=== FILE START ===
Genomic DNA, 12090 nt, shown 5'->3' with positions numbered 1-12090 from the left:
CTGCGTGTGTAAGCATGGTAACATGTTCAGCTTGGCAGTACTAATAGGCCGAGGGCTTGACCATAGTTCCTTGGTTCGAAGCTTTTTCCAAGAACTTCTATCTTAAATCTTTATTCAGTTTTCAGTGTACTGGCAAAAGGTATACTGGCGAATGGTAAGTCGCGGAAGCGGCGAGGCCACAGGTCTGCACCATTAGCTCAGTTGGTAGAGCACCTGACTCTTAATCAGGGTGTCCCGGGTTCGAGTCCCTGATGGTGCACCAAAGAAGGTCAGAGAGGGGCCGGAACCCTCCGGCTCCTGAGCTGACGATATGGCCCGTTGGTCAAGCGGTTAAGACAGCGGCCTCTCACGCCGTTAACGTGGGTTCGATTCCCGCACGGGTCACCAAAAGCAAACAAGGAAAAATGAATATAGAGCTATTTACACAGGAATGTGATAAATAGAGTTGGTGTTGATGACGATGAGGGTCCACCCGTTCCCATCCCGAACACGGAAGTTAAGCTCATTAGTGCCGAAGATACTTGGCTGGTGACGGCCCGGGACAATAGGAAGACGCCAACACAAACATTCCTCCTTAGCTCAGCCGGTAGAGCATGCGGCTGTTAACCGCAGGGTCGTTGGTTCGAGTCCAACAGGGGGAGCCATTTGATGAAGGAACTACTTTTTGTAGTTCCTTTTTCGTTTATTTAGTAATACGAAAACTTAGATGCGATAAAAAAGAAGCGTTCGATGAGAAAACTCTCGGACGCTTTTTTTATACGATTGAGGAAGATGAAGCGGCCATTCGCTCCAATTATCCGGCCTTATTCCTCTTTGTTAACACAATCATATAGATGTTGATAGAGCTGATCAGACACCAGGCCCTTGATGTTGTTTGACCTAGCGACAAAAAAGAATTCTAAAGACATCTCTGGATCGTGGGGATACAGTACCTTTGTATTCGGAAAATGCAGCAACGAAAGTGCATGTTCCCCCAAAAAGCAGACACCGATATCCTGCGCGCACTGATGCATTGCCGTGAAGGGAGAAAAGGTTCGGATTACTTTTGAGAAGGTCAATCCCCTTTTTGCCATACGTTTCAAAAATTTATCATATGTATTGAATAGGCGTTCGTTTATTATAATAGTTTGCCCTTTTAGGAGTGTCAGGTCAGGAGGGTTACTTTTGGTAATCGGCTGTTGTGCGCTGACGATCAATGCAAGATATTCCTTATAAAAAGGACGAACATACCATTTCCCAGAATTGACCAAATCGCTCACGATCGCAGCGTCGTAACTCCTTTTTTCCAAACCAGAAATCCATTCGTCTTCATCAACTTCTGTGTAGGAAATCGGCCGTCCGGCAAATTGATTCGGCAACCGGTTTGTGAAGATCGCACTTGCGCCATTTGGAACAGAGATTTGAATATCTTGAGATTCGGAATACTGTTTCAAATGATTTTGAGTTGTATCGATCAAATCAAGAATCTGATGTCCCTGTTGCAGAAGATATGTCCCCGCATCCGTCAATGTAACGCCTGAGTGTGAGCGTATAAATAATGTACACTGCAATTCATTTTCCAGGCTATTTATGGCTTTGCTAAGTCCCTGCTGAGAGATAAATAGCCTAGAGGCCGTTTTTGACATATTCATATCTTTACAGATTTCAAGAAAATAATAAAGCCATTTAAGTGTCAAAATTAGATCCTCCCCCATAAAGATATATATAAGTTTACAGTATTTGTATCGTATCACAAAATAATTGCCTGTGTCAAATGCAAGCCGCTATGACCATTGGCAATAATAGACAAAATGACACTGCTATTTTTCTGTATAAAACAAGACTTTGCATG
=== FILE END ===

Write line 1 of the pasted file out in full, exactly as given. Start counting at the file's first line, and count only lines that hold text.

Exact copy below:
Genomic DNA, 12090 nt, shown 5'->3' with positions numbered 1-12090 from the left: